An extra bonus was to re-use some of the old decking as shelves where the refrigerator was. But wait! I know your eager mind has had the fate of the refrigerator as a significant and unabandoned thread. Fear not. As with most projects, they grow. I was aware that simplest would be to put it where it was, but because the wall between the firewood cubby and the pantry was not in the long term plan anyway, and the firewood cubby by itself was providing no utility, and a larger pantry would be more useful, well – the refrigerator would go in corner of the firewood cubby space and therefore be brought back into the pantry by the destruction of the wall. Voila! (some emojis).

A brief shout out has to go to the ‘slick’ below, a old word for a wide chisel, as well as to the oscillating multi-tool. I learned about this tool from the industrious farmer. I asked if it had a simpler name, as no one wants to say “Hey, do you know where I put my oscillating multi-tool?’, but if there is a secret name for it he either did not know or would not share. This, in my piggery, I christened it an Omt. Do not attempt to guess how I divined the name. I’d never had or knew of omts. Sublimely useful.

This epic sure goes on, eh? It took months, several nights a week, some weekends. Below find the wall to be destroyed. Layers of paint and wallpaper and horsehair plaster, cottony insulation, some wiring

Sparing you then the many photos of intermediate destruction, please find wall removed and thus refrigerator re-integrated into pantry. The old door, now a door to nowhere, was left at the request of my daughter. No worries, the whole space is temporary and experimental. Of course.

There was still much to learn, however, especially regarding the place of humility. The original pantry floor had no insulation beneath it. The room never seemed cold, but then again there was no reason to spend any time in it. Spending time there made it very plain that it was borderline icy on cold days, that the refrigerator was lifting the temperature of what it contained. So up came the carefully laid board (but there the fact that I had not nailed them down was a great thing) and I now had to lay insulation between each of the 3 foot segments between the beams.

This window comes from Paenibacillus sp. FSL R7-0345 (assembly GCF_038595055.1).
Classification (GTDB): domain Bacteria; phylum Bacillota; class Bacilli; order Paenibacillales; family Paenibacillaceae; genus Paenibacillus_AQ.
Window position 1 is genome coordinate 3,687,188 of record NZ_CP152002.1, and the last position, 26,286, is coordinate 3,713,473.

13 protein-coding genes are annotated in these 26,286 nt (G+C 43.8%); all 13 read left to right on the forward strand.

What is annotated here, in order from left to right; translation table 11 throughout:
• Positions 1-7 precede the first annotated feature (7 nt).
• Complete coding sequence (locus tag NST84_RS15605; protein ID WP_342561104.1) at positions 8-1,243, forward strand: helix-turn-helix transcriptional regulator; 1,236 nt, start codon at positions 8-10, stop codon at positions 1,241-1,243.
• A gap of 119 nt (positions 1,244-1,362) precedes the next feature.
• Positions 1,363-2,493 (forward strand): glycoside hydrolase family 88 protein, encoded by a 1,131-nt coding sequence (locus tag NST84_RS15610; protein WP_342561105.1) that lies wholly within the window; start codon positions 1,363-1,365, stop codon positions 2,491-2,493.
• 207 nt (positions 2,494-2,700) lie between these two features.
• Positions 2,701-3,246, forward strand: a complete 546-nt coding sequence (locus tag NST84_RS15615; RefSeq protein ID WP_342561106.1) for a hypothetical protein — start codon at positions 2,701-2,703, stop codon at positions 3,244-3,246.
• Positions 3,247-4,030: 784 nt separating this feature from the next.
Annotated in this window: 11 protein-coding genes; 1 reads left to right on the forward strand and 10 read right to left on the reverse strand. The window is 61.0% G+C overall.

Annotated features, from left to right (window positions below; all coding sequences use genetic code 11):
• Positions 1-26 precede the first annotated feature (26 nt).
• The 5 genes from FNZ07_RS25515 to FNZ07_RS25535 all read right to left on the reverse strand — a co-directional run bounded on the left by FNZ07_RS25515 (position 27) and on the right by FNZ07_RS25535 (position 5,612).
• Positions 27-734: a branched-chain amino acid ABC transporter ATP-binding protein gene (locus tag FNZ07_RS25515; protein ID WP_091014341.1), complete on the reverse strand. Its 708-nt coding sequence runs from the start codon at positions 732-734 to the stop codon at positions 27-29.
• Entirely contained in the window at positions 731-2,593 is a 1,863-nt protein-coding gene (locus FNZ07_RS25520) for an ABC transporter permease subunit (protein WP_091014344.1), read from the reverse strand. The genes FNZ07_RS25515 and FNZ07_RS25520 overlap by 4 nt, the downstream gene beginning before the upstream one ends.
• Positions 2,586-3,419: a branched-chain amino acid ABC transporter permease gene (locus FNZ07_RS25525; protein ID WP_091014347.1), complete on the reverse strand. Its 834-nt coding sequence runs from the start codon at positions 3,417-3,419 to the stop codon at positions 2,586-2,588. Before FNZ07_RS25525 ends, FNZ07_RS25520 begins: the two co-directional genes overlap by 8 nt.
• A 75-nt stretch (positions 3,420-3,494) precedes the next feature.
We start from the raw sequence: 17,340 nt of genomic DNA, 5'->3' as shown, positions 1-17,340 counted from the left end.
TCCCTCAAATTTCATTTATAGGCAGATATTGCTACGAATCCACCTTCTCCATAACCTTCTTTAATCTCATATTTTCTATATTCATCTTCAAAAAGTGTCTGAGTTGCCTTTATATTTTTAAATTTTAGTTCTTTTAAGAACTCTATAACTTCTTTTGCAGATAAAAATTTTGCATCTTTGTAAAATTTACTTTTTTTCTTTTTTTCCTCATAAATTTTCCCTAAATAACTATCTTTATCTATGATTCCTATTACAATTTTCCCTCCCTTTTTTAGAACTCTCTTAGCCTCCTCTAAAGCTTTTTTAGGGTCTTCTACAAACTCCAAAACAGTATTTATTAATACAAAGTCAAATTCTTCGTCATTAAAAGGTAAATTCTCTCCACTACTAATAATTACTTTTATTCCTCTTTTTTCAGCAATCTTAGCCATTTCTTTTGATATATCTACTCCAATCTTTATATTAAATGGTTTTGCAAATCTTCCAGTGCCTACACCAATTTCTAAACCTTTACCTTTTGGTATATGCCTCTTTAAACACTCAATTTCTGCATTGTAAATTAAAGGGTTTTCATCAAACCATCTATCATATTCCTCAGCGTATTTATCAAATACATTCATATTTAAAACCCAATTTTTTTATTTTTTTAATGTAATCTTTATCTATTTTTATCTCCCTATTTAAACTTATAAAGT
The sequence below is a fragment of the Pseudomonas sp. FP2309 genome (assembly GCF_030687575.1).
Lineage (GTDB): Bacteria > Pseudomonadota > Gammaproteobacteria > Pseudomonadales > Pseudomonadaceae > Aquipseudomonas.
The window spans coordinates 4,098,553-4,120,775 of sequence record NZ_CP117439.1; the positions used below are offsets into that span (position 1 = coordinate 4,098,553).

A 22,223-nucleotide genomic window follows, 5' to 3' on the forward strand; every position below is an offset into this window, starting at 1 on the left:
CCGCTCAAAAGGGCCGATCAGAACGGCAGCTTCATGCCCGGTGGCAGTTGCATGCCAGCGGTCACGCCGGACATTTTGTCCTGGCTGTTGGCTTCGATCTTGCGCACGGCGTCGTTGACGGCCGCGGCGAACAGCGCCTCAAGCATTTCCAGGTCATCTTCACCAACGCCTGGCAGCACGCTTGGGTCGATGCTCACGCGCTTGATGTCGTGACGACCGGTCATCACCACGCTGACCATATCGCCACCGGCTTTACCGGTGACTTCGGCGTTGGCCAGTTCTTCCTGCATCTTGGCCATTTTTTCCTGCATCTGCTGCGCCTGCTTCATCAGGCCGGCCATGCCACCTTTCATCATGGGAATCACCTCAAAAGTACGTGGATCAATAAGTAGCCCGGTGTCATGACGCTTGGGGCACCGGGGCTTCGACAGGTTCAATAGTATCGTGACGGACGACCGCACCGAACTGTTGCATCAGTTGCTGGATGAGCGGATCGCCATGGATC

In order to accomplish this, and to have the pink side up, it seemed that staples just were not doing it, and that some sort of slats would do much better. Pile of custom cut slats below, pre-nailed even. Detour city, but in the name of better outcomes.

Last panels before being placed. Notes on virtue of forethought. And as for fiberglass dust? I ask not.

Note now the ceiling, multi-layered, the dangling wires, and

the floor – quite discontinuous

challenges, at my (low) skill level. I took it ploddingly, addressing each problem directly but without much thought on the overall unity. If function is first how far off the mark could this be? Below the outlet in the ceiling, but essential and convenient to the very patient refrigerator.

an even uglier but nonetheless functional outlet placement –

and again sparing you – this time of the details of ceiling and floor unification (I know, you’re welcome), we get to a colored floor. Much debate has raged, and it seems that the perception of the color of the floor is greatly skewed by gender. Only the colors blue and purple have been reported as being seen.

Shelves in the same color

You may recall the stencil footprints around the door in the bridge of doom picture. When I’d moved in, the stencil itself was taped to wall, as if the stencil-er had been called home suddenly. I took it down and set it aside, not knowing that more was meant for it in this life.

I remain very tickled by these, as I am by the little entryway below No doubt you are aware that if you give a mouse some building materials, he may build a neo-classical Greek revival entryway, in keeping with local architecture.

Now that black wall – it was not meant to be a black wall, but rather the blackness as a backdrop for some wonderful non-representational art.

All stories, this one true, weave into thousands of other stories. Much was learned in re-building this pantry. The log slices above grew profound mold, mold that no bleach or ammonia could remedy, so down they came. The pantry is far better than it was, however, and I richer and thankful for the experience.